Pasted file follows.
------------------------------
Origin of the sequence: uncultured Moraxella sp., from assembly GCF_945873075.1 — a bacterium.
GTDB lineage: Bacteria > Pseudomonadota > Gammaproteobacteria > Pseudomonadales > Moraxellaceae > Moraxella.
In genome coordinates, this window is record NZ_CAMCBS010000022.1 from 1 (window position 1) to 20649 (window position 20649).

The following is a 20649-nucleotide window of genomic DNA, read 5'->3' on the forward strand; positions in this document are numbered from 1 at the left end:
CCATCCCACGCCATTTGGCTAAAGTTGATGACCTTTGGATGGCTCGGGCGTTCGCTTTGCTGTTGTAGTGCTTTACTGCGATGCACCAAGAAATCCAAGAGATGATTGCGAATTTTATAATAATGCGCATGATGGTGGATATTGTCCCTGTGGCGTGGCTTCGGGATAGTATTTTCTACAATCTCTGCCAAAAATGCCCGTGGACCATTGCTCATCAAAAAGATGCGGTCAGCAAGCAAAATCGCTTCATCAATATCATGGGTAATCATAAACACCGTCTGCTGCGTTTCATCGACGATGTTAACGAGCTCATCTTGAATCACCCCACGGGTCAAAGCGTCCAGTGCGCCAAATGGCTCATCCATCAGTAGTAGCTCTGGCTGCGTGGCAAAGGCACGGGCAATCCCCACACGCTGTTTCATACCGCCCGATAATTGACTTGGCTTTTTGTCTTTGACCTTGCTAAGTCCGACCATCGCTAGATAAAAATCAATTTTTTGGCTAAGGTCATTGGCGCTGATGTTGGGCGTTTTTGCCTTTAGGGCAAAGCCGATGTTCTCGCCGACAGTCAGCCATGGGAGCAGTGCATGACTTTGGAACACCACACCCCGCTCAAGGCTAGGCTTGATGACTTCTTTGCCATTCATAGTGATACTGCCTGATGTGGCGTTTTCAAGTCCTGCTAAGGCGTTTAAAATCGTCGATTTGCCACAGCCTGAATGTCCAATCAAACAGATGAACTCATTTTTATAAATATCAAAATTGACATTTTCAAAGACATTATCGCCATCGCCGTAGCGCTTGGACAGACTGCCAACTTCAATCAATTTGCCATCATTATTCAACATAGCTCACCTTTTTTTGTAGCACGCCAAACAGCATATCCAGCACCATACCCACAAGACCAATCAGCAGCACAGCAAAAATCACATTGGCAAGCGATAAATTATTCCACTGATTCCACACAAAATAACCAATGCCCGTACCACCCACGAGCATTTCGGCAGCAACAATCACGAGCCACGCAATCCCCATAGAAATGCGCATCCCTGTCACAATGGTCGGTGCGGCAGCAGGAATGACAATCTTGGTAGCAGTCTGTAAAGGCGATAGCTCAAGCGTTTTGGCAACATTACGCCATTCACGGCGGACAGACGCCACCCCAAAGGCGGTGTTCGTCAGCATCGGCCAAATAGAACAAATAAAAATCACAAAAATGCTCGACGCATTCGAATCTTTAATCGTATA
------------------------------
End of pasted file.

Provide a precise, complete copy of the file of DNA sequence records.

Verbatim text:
Origin of the sequence: uncultured Moraxella sp., from assembly GCF_945873075.1 — a bacterium.
GTDB lineage: Bacteria > Pseudomonadota > Gammaproteobacteria > Pseudomonadales > Moraxellaceae > Moraxella.
In genome coordinates, this window is record NZ_CAMCBS010000022.1 from 1 (window position 1) to 20649 (window position 20649).

The following is a 20649-nucleotide window of genomic DNA, read 5'->3' on the forward strand; positions in this document are numbered from 1 at the left end:
CCATCCCACGCCATTTGGCTAAAGTTGATGACCTTTGGATGGCTCGGGCGTTCGCTTTGCTGTTGTAGTGCTTTACTGCGATGCACCAAGAAATCCAAGAGATGATTGCGAATTTTATAATAATGCGCATGATGGTGGATATTGTCCCTGTGGCGTGGCTTCGGGATAGTATTTTCTACAATCTCTGCCAAAAATGCCCGTGGACCATTGCTCATCAAAAAGATGCGGTCAGCAAGCAAAATCGCTTCATCAATATCATGGGTAATCATAAACACCGTCTGCTGCGTTTCATCGACGATGTTAACGAGCTCATCTTGAATCACCCCACGGGTCAAAGCGTCCAGTGCGCCAAATGGCTCATCCATCAGTAGTAGCTCTGGCTGCGTGGCAAAGGCACGGGCAATCCCCACACGCTGTTTCATACCGCCCGATAATTGACTTGGCTTTTTGTCTTTGACCTTGCTAAGTCCGACCATCGCTAGATAAAAATCAATTTTTTGGCTAAGGTCATTGGCGCTGATGTTGGGCGTTTTTGCCTTTAGGGCAAAGCCGATGTTCTCGCCGACAGTCAGCCATGGGAGCAGTGCATGACTTTGGAACACCACACCCCGCTCAAGGCTAGGCTTGATGACTTCTTTGCCATTCATAGTGATACTGCCTGATGTGGCGTTTTCAAGTCCTGCTAAGGCGTTTAAAATCGTCGATTTGCCACAGCCTGAATGTCCAATCAAACAGATGAACTCATTTTTATAAATATCAAAATTGACATTTTCAAAGACATTATCGCCATCGCCGTAGCGCTTGGACAGACTGCCAACTTCAATCAATTTGCCATCATTATTCAACATAGCTCACCTTTTTTTGTAGCACGCCAAACAGCATATCCAGCACCATACCCACAAGACCAATCAGCAGCACAGCAAAAATCACATTGGCAAGCGATAAATTATTCCACTGATTCCACACAAAATAACCAATGCCCGTACCACCCACGAGCATTTCGGCAGCAACAATCACGAGCCACGCAATCCCCATAGAAATGCGCATCCCTGTCACAATGGTCGGTGCGGCAGCAGGAATGACAATCTTGGTAGCAGTCTGTAAAGGCGATAGCTCAAGCGTTTTGGCAACATTACGCCATTCACGGCGGACAGACGCCACCCCAAAGGCGGTGTTCGTCAGCATCGGCCAAATAGAACAAATAAAAATCACAAAAATGCTCGACGCATTCGAATCTTTAATCGTATA